Ipswich’s Daryl Murphy can continue stunning rise by eclipsing Darren Bent
The former team-mates clash on Saturday when Mick McCarthy’s side face Derby
Daryl Murphy tussles with Victor Wanyama during Ipswich’s FA Cup third round draw with Southampton. Photograph: David Cannon/Getty Images
There was a time, not so long ago, when Daryl Murphy became accustomed to life in Darren Bent’s shadow. He was the bargain buy from Waterford Town playing bit-part attacking roles from the bench, while his €20m team-mate dominated centre stage.
On Saturday the two former Sunderland strikers meet again with their positions somewhat reversed since those days at the Stadium of Light. At the age of 31, Murphy will run out at Portman Road as the Championship’s leading scorer and the man spearheading Ipswich Town’s attempt to return to the Premier League for the first time since 2002.
Bent, meanwhile, is expected to make his debut for Derby County at the club where he began a career which led to Charlton, Spurs and Sunderland before hitting an unexpected wall at Aston Villa.
While Steve McClaren hopes the 30-year-old’s arrival on loan from Villa Park will bolster Derby’s promotion push, the striker trusts the former England coach can help him stem a decline infinitely more dramatic than anything suffered by Fernando Torres.
In contrast, Murphy’s rise, emphasised by his status as the newly crowned Championship player of the month, has not so much been gradual as almost imperceptible.
Most feared forward
It is perhaps no coincidence that at Ipswich he is working with the manager who originally spotted him playing for Waterford. Since their East Anglian reunion Mick McCarthy’s trust in a slow-burning talent, whom he brought to Sunderland for £100,000 10 years ago, has transformed Murphy from marginal squad man, frequently shunted out to the wing, to the division’s most feared forward.
Along the way Roy Keane has also served as a mentor, initially encouraging his development at Sunderland before signing him for Ipswich. Subsequently toughened up by a spell at Celtic before returning for a second stint in East Anglia, Murphy has scored 17 league goals this season – more than he managed during the entirety of his spell in the northeast and Glasgow. His potential may have taken a decade to fulfil but the patience of a manager who has previously led Sunderland and Wolves into the Premier League is finally paying rich dividends.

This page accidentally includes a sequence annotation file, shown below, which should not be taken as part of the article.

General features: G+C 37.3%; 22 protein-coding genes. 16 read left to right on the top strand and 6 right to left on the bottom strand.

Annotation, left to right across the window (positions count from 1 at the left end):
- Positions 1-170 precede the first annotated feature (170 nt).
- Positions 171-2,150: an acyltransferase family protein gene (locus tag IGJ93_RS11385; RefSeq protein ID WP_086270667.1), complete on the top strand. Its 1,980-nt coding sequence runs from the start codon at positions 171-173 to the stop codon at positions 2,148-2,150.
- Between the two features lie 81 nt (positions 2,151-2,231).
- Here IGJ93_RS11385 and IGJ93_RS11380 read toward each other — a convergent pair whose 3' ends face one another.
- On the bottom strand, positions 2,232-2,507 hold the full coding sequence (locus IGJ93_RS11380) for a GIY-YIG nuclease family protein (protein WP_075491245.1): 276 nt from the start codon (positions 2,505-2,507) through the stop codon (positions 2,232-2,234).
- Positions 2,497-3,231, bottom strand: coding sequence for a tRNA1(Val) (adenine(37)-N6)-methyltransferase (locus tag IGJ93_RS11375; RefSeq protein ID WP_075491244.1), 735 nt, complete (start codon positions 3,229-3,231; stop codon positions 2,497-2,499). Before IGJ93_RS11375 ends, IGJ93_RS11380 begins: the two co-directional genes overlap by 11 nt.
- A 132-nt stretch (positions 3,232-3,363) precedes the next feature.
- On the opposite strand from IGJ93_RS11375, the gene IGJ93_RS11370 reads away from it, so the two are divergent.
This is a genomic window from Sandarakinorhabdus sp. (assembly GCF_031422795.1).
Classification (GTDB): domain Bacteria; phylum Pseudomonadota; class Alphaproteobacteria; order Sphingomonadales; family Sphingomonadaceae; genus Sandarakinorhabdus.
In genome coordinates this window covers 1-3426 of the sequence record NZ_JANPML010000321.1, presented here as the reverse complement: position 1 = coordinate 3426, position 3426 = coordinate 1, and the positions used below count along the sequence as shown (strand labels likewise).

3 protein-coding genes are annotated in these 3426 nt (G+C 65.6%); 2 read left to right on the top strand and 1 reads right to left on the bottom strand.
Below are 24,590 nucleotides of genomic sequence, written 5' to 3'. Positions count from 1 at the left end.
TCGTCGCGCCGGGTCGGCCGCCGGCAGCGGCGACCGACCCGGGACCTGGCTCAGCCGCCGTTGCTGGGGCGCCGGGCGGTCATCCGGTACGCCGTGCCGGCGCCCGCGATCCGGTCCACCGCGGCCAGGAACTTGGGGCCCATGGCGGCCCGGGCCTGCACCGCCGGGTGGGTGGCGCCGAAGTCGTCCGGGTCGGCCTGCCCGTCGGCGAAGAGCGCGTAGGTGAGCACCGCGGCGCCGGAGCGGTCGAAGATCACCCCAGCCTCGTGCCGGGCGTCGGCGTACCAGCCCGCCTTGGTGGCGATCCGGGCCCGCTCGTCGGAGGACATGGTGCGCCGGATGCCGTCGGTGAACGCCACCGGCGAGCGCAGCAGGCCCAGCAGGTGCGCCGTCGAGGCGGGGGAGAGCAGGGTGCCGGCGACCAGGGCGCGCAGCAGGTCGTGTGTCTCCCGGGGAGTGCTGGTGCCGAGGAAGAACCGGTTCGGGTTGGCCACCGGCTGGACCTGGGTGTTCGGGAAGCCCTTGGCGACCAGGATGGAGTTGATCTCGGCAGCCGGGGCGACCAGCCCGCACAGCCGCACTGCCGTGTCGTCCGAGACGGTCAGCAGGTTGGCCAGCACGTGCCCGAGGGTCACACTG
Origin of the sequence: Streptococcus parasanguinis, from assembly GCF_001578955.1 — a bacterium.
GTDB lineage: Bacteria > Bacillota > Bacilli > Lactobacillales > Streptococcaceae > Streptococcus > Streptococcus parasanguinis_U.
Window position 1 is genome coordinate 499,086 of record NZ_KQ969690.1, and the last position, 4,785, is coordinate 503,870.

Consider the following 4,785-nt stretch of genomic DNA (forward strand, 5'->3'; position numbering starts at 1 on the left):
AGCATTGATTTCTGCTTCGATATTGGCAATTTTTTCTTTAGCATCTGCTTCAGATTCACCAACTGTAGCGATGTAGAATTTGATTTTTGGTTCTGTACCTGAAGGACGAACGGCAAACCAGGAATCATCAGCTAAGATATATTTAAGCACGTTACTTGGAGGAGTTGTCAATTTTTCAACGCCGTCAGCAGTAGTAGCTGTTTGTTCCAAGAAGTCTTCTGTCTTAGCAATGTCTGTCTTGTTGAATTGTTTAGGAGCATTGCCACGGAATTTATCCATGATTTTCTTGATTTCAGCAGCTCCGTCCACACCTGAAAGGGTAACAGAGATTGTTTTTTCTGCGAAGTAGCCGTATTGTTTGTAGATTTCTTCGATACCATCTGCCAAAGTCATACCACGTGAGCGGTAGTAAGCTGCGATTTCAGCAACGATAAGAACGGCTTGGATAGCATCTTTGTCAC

Six of Murphy’s goals have arrived in Ipswich’s last five games as McCarthy’s budget band of free transfer imports extended their unbeaten Championship run to 11 matches, winning eight. They’re now second, two points ahead of Derby in a division in which the leaders, Bournemouth, and fourth-placed Middlesbrough also are very strong.
“It’s a massive top of the table game,” says Bent, who will make his first return to Portman Road since leaving for Charlton. “They’re flying and we’re flying.”
In a season in which Bournemouth’s Eddie Howe is depicted as the hottest young British manager around, Boro’s Aitor Karanka has become synonymous with continental sophistication and McClaren continues to rehabilitate his reputation as an exceptional coach, the unglamorous McCarthy seems the odd one out.
Yet pound-for-pound he has arguably done a better job than anyone. The only fee this increasingly flexible tactician has invested in a first-teamer since joining just over two years ago is the £10,000 that recruited Tyrone Mings from Chippenham Town a year ago.
When Aaron Cresswell swapped Ipswich for West Ham last summer, a promotion push looked unlikely, but since replacing Cresswell, Mings has established himself as the division’s best left-back. Indeed he is so good that Karanka and company will be praying a mooted move to Arsenal takes place this month.
McCarthy is big on trust and he has played the free transfer market cleverly, acquiring players he knew he could rely on. Perhaps most notable among them is Christophe Berra. Once of Wolves, the centre-back has been Ipswich’s cornerstone this season, making more blocks and clearances than any other Championship defender.
“Portman Road is a hard place to play,” says Bent. “Away teams don’t like it. But I’ve scored on my debut a few times and I’d love to start repaying the faith Steve McClaren has shown in me.”
Determined not to be eclipsed again, Murphy will be anxious to upstage him.